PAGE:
Cycling over the lake

USA today came out with one of their lists of best places to live.  Among all cities (without looking at slicing and dicing them into midsize cities, etc.) Newton, MA and Bellevue, WA took the top two spots.  My experience with Newton has been limited to playing bridge at the Jewish community center there, so I don't know much about Newton, but having lived in Bellevue for three weeks, I consider myself an expert on what makes the area cool.

My work is in downtown Seattle but we chose to live in Bellevue after extensive research because it has both great schools and convenient public transport into the city. I'll talk about the schools another day; today, I'll talk about bicycling.  Having lived and bicycled in Oklahoma, the difference is stark.

Most days, I bicycle to an express bus stop (5 minutes) and then take the bus into the city (20 minutes in the morning, 30 minutes on the way back).  Had I taken a car, it would take 40 minutes to get there and an hour to get back.  Not to mention ... I'd pay $11 for parking most days and up to $125/day when there are events going on .

On days when I can plan it out, I can bicycle all the way home, forgoing the bus altogether.  The bicycle path runs along the interstate and over the lake.  This is what my bicycle commute looks like:

Leaving work in downtown Seattle: notice that the line is marked for bicycles, and note the space that the car gives the bicyclists at the traffic signal.

 Near 12th and Jackson at the south edge of the city, just before getting on the Mountains-to-Sound trail.

The start of the trail.

The trail runs through a neighborhood that is a sister city to Daejeon, S. Korea

About to join I-90, the bike trail becomes fenced in on both sides.

Joining I-90

One bridge on I-90 wasn't wide enough to accomodate bicycles, so you you've got to wait at a traffic signal to cross the street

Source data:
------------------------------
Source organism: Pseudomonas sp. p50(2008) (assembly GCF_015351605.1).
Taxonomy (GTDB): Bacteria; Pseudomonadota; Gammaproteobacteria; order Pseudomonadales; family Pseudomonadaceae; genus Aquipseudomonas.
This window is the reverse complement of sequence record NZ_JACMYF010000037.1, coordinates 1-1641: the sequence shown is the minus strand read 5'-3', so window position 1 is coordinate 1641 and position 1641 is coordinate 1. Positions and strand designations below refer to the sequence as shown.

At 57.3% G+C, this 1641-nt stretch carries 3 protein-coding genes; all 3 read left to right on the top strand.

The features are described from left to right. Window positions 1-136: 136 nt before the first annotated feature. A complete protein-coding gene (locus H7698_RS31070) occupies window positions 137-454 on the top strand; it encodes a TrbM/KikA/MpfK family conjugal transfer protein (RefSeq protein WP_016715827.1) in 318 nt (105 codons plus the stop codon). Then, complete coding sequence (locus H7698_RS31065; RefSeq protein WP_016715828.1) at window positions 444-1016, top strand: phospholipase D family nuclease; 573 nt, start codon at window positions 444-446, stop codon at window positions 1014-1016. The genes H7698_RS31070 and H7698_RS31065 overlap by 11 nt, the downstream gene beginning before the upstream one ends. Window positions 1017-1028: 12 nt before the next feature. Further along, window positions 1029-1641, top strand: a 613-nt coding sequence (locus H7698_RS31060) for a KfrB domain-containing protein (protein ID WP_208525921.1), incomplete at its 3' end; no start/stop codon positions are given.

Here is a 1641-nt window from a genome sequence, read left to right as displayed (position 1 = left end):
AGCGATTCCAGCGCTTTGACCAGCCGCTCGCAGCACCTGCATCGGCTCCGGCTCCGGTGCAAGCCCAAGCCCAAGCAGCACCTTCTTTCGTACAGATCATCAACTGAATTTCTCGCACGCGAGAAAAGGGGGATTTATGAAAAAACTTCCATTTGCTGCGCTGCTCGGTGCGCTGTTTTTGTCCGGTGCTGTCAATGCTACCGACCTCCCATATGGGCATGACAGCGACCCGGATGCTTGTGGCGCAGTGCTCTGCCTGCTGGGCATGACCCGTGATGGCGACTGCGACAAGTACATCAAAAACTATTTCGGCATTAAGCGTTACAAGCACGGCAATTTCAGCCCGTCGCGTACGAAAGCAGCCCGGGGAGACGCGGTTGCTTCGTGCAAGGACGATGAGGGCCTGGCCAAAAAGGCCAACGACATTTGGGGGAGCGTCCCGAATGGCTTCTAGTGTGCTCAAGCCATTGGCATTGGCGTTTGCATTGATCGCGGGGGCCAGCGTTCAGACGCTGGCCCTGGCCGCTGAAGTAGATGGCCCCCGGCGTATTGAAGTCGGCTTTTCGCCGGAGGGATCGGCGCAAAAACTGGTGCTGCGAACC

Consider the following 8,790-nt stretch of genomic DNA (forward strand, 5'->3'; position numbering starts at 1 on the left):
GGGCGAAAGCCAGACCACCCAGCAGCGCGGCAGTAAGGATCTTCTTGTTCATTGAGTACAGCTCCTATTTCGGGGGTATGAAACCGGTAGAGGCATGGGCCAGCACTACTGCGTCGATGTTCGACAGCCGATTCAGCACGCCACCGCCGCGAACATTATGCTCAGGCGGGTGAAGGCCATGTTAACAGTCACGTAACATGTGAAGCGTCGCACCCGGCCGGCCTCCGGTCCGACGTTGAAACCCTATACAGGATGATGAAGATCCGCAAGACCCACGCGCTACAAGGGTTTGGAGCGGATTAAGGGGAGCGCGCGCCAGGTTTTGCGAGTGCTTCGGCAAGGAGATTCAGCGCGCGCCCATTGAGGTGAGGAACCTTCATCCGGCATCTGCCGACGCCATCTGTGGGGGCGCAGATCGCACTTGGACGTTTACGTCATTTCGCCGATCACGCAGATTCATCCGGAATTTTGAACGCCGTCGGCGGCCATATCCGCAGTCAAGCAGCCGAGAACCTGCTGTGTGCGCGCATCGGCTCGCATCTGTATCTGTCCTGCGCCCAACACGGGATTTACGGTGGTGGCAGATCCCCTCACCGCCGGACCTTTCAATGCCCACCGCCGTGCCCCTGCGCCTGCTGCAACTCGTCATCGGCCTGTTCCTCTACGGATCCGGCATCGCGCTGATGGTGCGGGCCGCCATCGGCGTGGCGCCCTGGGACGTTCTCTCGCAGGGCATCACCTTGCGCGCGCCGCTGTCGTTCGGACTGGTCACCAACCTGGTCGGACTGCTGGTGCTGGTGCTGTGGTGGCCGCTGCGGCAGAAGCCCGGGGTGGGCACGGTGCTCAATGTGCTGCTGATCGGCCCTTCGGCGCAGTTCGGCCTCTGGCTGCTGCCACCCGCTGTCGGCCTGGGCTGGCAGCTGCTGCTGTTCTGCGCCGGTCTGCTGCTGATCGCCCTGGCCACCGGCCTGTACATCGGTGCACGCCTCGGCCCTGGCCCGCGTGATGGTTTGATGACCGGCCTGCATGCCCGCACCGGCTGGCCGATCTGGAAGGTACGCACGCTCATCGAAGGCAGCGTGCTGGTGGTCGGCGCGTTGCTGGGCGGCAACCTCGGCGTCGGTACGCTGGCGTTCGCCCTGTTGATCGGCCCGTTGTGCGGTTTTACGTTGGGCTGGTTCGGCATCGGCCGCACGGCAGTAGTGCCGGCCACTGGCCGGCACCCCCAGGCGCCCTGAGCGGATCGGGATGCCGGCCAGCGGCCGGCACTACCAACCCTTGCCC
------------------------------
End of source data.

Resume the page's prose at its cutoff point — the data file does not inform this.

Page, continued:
To make up for that, though, the trail then runs through a park

Trail going through a tunnel under a particularly steep hill.

View of Lake Washington and the I-90 bridge from other side of tunnel

The bicycle path running beside I-90 over the lake

The cars are backed up, but the cycles have no issue.

Mercer Island

Trail in Mercer Island

The trail loops over the north end of Mercer Island

But part of the trail is along a rather busy road. Still bicycles are fully separated from the road

And at this point, we start going through a park again

local road on left, I-90 on right.
 Pecking order
In Bellevue, the trail runs through a swamp called Mercer Slough

This is the worst part of the trail in that it is a bunch of concrete slabs.

In Bellevue, you get a dedicated bicycle lane

So, 11 miles through downtown, traffic signals, mountains, parks, tunnel, lake, island, swamp. And at no point unsafe. That, ladies and gentlemen, is what all of America needs to be like.

Spectacular and crowded

Having recently moved to the Seattle area, we are still like kids in a candy store.

I'm bicycling to a bus stop and taking an express bus to work.  This combination is a little unlikely in the Midwest -- I am on the liberal, left coast alright.

Last weekend, we drove all of two hours and found ourselves in glacier country.  Glaciers!
This was the view from Cascade pass. We reached it after a strenuous 2.5 hour hike.  The trail head is at the end of 18 miles of unpaved road.

Surely, that means we'd have the place all to ourselves? Nope.  The parking lot to the trail was crowded with at least 50 cars.

This weekend, Thursday's solar flares were to setup a huge geomagnetic storm.  That, along with clear skies, meant that there was a good chance of seeing the aurora borealis.  The question was where to go to escape the light pollution of the Puget Sound cities and still get a northern view.

A lot of internet searching led to Rattlesnake Lake, about 30 miles east of where live.  So we went well after dusk to that secluded state park ... and found that cars were lined up outside the park entrance for at least a mile!

Rattlesnake Lake was unlighted and dark, but there were still low hills ringing it, meaning that we couldn't see the horizon. The light pollution was still there, though, because of aircraft lights atop the hills, and the situation was not helped by the hundreds of people packed by the lake and turning on their flashlights every so often.

This was the view from Rattlesnake Lake.  Those are not northern lights.